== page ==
Miami Sunset

The Most Tranquil Time to Visit Miami Beach

If you’re like most Americans, it’s easiest to travel during the summer months of May through September, whether that’s because your kids are out of school, or because work at the office tends to be slower. Unfortunately, this results in many of the country’s best tourist destinations being packed full, which can make your summer vacation less than relaxing.

Miami Beach is the very picture of summer, so it might surprise you to learn that the summer months are among the quietest here. In fact, if you’re in search of a summer beach vacation without crazy crowds, Miami Beach is among your best bets.

Peace and Quiet in Miami Beach?

The phrases “peaceful vacation” and “Miami Beach” might seem antithetical to one another, but the fact is that Miami Beach is so much more than partying. First and foremost, there’s the beach itself. While it’s easy to understand why Miami’s crystalline waters, sugar-white sand, and picturesque palm trees attracted 14 million tourists in 2013, a dip in the tropical Atlantic is even more satisfying when you don’t have to share it with hundreds – or thousands – of others!

Another benefit of visiting when parties (and partiers) are scarce is that you can discover Miami Beach’s culture and heritage. Whether you go on one of the Miami Design Preservation League’s tours through the historical Art Deco district, whose timelessly elegant buildings date back to the glamorous 1930s and 40s, or pay visits to the Jewish Museum of Florida or the Pérez Art Museum Miami, Miami Beach is as artistic in a cultural sense as it is a natural work of art.

Why Summer is Miami Beach’s Slow Season

Following this train of thought, it’s not difficult to imagine other reasons why visiting Miami Beach during this time is ideal. What might be more difficult, at least initially, is understanding precisely why Miami Beach is so comparatively slow during the summer.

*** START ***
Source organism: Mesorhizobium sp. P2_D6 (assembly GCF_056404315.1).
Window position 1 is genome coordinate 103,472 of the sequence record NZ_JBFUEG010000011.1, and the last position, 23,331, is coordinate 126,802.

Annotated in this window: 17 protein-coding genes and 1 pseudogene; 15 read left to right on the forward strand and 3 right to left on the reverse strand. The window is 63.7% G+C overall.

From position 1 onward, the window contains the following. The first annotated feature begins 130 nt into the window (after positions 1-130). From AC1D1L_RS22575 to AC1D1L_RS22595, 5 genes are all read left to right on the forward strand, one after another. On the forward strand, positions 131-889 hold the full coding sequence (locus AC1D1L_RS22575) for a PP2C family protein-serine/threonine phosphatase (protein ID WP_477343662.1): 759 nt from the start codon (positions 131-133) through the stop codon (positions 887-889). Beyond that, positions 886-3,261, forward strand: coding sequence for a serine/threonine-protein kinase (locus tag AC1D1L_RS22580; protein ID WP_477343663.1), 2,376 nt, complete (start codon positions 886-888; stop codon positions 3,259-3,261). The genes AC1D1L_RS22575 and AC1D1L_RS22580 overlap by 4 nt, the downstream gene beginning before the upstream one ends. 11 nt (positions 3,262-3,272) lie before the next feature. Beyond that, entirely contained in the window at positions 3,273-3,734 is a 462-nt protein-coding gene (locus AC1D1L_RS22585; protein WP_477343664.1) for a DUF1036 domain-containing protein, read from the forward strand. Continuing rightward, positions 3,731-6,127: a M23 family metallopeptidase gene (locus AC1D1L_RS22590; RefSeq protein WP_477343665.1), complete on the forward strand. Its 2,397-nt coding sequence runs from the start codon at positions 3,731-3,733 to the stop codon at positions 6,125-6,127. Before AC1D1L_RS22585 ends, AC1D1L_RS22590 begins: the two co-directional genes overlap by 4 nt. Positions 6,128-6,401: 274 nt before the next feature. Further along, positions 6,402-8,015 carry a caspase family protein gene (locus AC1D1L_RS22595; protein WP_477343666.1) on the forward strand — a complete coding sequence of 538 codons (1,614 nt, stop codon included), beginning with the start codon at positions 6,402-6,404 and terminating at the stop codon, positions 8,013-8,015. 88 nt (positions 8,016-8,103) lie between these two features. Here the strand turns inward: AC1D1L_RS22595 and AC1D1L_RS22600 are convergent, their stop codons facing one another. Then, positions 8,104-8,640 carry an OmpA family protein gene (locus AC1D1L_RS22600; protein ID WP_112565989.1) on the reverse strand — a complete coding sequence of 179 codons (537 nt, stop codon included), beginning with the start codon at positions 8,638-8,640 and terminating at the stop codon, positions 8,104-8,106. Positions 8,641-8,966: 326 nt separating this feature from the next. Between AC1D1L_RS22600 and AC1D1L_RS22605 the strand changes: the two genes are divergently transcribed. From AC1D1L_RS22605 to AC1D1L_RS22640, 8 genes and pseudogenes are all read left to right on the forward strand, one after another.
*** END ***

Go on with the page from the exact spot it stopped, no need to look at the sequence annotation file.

Think about it this way. While Miami Beach’s daily annual mean temperature of 76ºF is practically scorching compared to most of the country between January and March (Miami’s high season) or during the fall and winter holidays, summer weather across the U.S. allows most travelers to enjoy beaches closer to home, saving them both time and money. Additionally, most of Miami Beach’s largest annual events occur outside of summer, with one major exception being the city’s Fourth of July Celebration.

Low Occupancy Means Low Rates

Of course, part of why it’s such a great idea to visit Miami Beach when others are elsewhere is simple economics – less demand equals more supply, which means lower prices for you! Whether you stay in a retro-glam hotel in the Art Deco District, or slightly north of Ocean Drive to ensure an even more tranquil experience, cash in on the fact that your trip coincides with the low season.

Indeed, from the sheer satisfaction of saving money, from the priceless thrill of having shimmering South Beach (almost) all to yourself, there are just as few disadvantages to visiting Miami during the summer months as there will be other tourists there.

This article is part of the #HipmunkCityLove series. Main image credit.

About The Author

is the author of 723 posts on Leave Your Daily Hell. Robert founded Leave Your Daily Hell in 2010 so that other travelers would have an entertaining, reliable source of information, advice and inspiration at their fingertips. Want to travel more often? Subscribe to email updates today!

 

informs, inspires, entertains and empowers travelers like you. My name is Robert and I'm happy you're here!

 
 
 

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